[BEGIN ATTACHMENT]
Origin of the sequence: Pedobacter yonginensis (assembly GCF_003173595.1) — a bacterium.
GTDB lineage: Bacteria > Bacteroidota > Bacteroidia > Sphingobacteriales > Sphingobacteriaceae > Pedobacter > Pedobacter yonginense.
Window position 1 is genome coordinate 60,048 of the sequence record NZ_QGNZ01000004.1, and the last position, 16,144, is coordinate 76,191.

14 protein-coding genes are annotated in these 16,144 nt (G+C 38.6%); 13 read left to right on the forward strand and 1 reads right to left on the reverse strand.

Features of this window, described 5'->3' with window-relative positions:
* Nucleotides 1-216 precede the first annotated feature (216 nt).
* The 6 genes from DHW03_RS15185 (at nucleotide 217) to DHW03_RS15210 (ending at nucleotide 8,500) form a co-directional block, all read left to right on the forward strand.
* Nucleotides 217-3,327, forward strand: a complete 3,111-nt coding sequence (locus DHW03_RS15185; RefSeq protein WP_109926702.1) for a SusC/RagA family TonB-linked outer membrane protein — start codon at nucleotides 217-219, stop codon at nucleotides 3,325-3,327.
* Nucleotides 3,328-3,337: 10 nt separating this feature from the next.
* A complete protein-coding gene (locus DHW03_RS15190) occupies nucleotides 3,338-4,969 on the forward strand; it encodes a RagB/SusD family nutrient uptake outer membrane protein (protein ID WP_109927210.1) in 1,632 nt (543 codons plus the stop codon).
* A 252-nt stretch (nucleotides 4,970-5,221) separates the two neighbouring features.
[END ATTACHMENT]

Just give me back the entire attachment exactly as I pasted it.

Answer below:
Origin of the sequence: Pedobacter yonginensis (assembly GCF_003173595.1) — a bacterium.
GTDB lineage: Bacteria > Bacteroidota > Bacteroidia > Sphingobacteriales > Sphingobacteriaceae > Pedobacter > Pedobacter yonginense.
Window position 1 is genome coordinate 60,048 of the sequence record NZ_QGNZ01000004.1, and the last position, 16,144, is coordinate 76,191.

14 protein-coding genes are annotated in these 16,144 nt (G+C 38.6%); 13 read left to right on the forward strand and 1 reads right to left on the reverse strand.

Features of this window, described 5'->3' with window-relative positions:
* Nucleotides 1-216 precede the first annotated feature (216 nt).
* The 6 genes from DHW03_RS15185 (at nucleotide 217) to DHW03_RS15210 (ending at nucleotide 8,500) form a co-directional block, all read left to right on the forward strand.
* Nucleotides 217-3,327, forward strand: a complete 3,111-nt coding sequence (locus DHW03_RS15185; RefSeq protein WP_109926702.1) for a SusC/RagA family TonB-linked outer membrane protein — start codon at nucleotides 217-219, stop codon at nucleotides 3,325-3,327.
* Nucleotides 3,328-3,337: 10 nt separating this feature from the next.
* A complete protein-coding gene (locus DHW03_RS15190) occupies nucleotides 3,338-4,969 on the forward strand; it encodes a RagB/SusD family nutrient uptake outer membrane protein (protein ID WP_109927210.1) in 1,632 nt (543 codons plus the stop codon).
* A 252-nt stretch (nucleotides 4,970-5,221) separates the two neighbouring features.